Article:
Doug Glassman, who Tumblrs at '80s Marvel Rocks!]
Various delays have led to the final issue of Matt Fraction's Hawkeye being released in July ... a few months after the debut of its replacement title, Jeff Lemire's All-New Hawkeye. While the Hawkeye vs. Deadpool mini-series would likely have been created without the long interruptions on one of its titles, its existence helped tide eager fans over while serving as part of a new Deadpool franchise extension. Bloat is always a worry when it comes to spin-offs and Deadpool had to pick up a bit of the slack left over from the lack of Wolverine. While Deadpool's Art of War was disappointing, the time-travel romp Deadpool vs. X-Force was fun and the Hawkeye vs. Deadpool collection is good enough to stand on its own merits.
This is a team-up between two specific eras of either character. Had the broody early 2000s Hawkeye shared a book with the early 2000s Deadpool, it would have fallen flat. Both characters are known for taking a lot of abuse in battle and for acting impulsively, traits that have been amplified in their current runs. Gerry Duggan uses this extra page time to merge the cast of Deadpool with the greater Marvel Universe. Like other crossovers with Deadpool, it takes some time to show why the Avengers put up with Wade, but it's for a different reason than the usual "he's effective." Clint Barton is surprised and moved to find out that Wade Wilson has a daughter, Ellie, and admires the merc despite himself.
The plot of Hawkeye vs. Deadpool seems okay at first, but it has some issues. An unknown villain is brainwashing people and putting them in superhero costumes to confuse the authorities. Said someone is also trying to obtain a thumb drive containing sensitive SHIELD data. This is what brings Deadpool into the plot: it's just work for Hawkeye, but that drive has the address of Deadpool cast member Preston's house on it, which is where his daughter lives. It's also why the first issue (actually issue #0 to attract more attention) takes place on Halloween as it drives home the theme of disguises. The brainwashing process is quite creepy with the use of patriotic songs as triggers. What confused me is the source of the plan: the Black Cat.
I'm a bit out of the loop when it comes to the Spider-Man villain status quo, but apparently Black Cat is making a move to be a crime lord in her own right. It's a plot point taken from Superior Spider-Man, and while it lacks payoff, it does generate a lot of false leads. I kept waiting for her to be revealed as someone else with a tie to the main characters, like Madame Masque, Mystique, Copycat, or even Yelena Belova. Adding to the misdirection is Black Cat hiring Typhoid Mary to be her enforcer. They're on the same "tier" of supervillainy -- enforcers instead of leaders -- so the hiring made me think there was a big reveal. I suppose it's an anti-climax only because I built up unfair expectations for a plot twist.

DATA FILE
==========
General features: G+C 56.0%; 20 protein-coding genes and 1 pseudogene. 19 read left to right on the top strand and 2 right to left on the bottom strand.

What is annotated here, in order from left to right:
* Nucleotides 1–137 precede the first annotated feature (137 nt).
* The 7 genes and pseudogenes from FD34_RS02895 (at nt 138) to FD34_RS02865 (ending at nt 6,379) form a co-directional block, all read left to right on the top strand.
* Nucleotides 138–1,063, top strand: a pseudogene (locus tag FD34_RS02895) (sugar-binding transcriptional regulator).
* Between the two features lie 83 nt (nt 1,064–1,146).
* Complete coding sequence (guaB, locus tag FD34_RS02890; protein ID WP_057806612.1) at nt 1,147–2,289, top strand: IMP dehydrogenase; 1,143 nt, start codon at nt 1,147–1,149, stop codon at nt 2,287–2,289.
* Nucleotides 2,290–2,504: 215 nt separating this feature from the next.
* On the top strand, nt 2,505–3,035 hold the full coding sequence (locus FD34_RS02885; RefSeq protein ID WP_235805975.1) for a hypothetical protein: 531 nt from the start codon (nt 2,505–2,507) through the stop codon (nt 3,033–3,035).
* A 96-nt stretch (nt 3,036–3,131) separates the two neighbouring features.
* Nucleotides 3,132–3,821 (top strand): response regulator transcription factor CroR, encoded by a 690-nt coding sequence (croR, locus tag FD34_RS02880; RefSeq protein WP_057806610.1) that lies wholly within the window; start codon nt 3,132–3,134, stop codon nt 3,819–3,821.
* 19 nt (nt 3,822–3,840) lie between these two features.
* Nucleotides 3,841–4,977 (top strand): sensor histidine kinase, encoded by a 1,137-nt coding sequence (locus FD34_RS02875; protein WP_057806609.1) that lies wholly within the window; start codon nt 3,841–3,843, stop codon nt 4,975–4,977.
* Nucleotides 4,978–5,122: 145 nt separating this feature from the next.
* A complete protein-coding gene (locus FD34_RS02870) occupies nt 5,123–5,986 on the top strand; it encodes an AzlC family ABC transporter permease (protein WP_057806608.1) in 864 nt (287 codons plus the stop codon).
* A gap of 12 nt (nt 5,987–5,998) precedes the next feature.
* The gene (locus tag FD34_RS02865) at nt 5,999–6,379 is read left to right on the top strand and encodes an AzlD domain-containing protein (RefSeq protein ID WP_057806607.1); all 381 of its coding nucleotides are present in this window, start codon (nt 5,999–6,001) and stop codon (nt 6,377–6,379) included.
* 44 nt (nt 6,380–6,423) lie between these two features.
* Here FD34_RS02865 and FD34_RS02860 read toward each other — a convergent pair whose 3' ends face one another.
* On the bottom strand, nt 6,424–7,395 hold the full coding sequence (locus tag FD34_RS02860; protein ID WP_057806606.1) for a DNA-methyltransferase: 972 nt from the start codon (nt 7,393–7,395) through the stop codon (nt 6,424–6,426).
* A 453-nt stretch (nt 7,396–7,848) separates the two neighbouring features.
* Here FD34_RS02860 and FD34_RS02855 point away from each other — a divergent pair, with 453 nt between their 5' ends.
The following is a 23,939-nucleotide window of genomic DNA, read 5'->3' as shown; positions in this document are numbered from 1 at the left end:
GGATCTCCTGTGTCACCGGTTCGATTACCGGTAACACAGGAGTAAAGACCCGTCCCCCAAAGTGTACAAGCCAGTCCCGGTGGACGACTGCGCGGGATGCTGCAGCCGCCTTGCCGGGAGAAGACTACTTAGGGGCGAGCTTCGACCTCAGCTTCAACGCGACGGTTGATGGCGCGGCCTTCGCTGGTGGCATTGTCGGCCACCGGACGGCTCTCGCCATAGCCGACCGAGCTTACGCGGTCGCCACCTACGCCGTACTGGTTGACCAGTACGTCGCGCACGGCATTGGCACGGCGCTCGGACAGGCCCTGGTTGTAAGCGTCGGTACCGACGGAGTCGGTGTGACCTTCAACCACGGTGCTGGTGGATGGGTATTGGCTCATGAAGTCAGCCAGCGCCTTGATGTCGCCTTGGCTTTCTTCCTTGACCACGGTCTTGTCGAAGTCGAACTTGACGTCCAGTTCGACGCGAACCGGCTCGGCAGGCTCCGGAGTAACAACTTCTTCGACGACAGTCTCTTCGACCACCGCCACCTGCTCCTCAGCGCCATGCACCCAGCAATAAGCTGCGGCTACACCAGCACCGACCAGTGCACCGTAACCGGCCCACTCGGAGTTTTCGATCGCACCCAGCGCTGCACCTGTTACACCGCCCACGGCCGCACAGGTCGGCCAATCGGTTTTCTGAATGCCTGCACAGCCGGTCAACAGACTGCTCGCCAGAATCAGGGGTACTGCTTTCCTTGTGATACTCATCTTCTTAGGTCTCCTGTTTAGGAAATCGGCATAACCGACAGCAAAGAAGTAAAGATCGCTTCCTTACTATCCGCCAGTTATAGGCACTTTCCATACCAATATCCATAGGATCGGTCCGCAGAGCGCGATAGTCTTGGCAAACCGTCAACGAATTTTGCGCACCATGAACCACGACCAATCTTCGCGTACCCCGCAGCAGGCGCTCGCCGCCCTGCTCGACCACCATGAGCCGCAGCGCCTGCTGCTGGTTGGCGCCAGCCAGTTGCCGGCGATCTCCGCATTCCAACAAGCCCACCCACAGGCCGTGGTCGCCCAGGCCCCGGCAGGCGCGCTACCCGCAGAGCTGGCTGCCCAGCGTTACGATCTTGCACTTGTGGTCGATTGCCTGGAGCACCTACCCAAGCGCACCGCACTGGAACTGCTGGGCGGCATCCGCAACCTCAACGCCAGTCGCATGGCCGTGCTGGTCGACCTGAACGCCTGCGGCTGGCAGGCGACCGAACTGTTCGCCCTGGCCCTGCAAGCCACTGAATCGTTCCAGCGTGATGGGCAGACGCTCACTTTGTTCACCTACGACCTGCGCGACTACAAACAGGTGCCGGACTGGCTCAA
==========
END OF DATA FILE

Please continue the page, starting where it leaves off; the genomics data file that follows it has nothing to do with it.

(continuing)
Kate Bishop, a.k.a. Hawkeye (the other one), redeems many of the nitpicks I have with the mini-series. Part sidekick, part partner, she's often the best part of Fraction's Hawkeye to begin with and she adds some extra depth to the storytelling. There's a nice arc as she comes to accept Deadpool as an ally after being terrified of him at first; this is helped when she's given a bazooka to wield as part of a plan. She ends up as the main character in the third issue after Clint gets brainwashed. There's also a bit of parody at the expense of her hipster nature with the running gag of "Ooper" drivers being frequently summoned. Even though the references might end up being dated, they're at least broad enough to not feel too repetitive.
I'm not quite sure that Duggan executes Clint's voice as strongly as Wade, but that's mostly because the Hawkeye elements are a pastiche of the current volume. This often veers straight into parody but the book is stronger for it. Duggan and artists Mateo Lolli and Jacopo Camagni save most of the parody parts for Hawkeye's visual elements, including the sign language and dog infographic issues. They even put their own stamp on this style by pairing a diagram of Deadpool's brain with unexpected cameos from Michael the Mage and the Ghost of Benjamin Franklin. I'm kind of surprised in hindsight that Shiklah doesn't make an appearance but Ellie, Emily Preston, and Agent Adsit make for a lot of introductions already.
The choice of artists for Hawkeye vs. Deadpool was brilliant as both have worked on the character before. Lolli was the artist on Cullen Bunn's Deadpool Killustrated, and he's currently drawing the character again in Bunn's Deadpool's Secret Wars. His bright and crisp style is close to that of Camagni, who drew the second Deadpool annual. Camagni has the ability to draw faces that would truly look perfect in a manga, and it feels like the two sometimes switch pages within an issue so that their strengths can be best used. While it would have been neat to have David Aja draw this mini after his award-winning work on Hawkeye, this book might have suffered under that stylization.
In all, Hawkeye vs. Deadpool is a fun adventure for fans of both characters. It's an inexpensive one-shot trade that fits in well with both of its source materials.